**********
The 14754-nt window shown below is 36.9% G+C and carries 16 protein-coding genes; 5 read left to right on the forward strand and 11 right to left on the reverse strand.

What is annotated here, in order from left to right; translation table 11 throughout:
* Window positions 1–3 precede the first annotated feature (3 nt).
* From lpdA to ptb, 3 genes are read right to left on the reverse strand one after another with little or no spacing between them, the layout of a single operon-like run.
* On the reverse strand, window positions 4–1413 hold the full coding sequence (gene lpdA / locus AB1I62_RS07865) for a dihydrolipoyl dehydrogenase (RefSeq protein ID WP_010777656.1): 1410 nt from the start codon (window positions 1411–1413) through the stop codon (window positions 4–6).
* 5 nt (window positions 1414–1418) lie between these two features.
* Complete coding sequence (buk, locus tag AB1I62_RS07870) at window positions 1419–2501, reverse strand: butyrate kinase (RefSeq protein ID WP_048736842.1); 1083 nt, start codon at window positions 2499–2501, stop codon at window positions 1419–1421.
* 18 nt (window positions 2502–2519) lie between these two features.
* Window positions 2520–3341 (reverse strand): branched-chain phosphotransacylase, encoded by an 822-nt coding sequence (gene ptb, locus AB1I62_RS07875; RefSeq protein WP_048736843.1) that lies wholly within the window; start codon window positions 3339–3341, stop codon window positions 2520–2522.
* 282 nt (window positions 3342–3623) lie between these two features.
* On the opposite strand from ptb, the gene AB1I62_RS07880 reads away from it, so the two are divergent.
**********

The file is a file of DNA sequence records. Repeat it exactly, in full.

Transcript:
The 14754-nt window shown below is 36.9% G+C and carries 16 protein-coding genes; 5 read left to right on the forward strand and 11 right to left on the reverse strand.

What is annotated here, in order from left to right; translation table 11 throughout:
* Window positions 1–3 precede the first annotated feature (3 nt).
* From lpdA to ptb, 3 genes are read right to left on the reverse strand one after another with little or no spacing between them, the layout of a single operon-like run.
* On the reverse strand, window positions 4–1413 hold the full coding sequence (gene lpdA / locus AB1I62_RS07865) for a dihydrolipoyl dehydrogenase (RefSeq protein ID WP_010777656.1): 1410 nt from the start codon (window positions 1411–1413) through the stop codon (window positions 4–6).
* 5 nt (window positions 1414–1418) lie between these two features.
* Complete coding sequence (buk, locus tag AB1I62_RS07870) at window positions 1419–2501, reverse strand: butyrate kinase (RefSeq protein ID WP_048736842.1); 1083 nt, start codon at window positions 2499–2501, stop codon at window positions 1419–1421.
* 18 nt (window positions 2502–2519) lie between these two features.
* Window positions 2520–3341 (reverse strand): branched-chain phosphotransacylase, encoded by an 822-nt coding sequence (gene ptb, locus AB1I62_RS07875; RefSeq protein WP_048736843.1) that lies wholly within the window; start codon window positions 3339–3341, stop codon window positions 2520–2522.
* 282 nt (window positions 3342–3623) lie between these two features.
* On the opposite strand from ptb, the gene AB1I62_RS07880 reads away from it, so the two are divergent.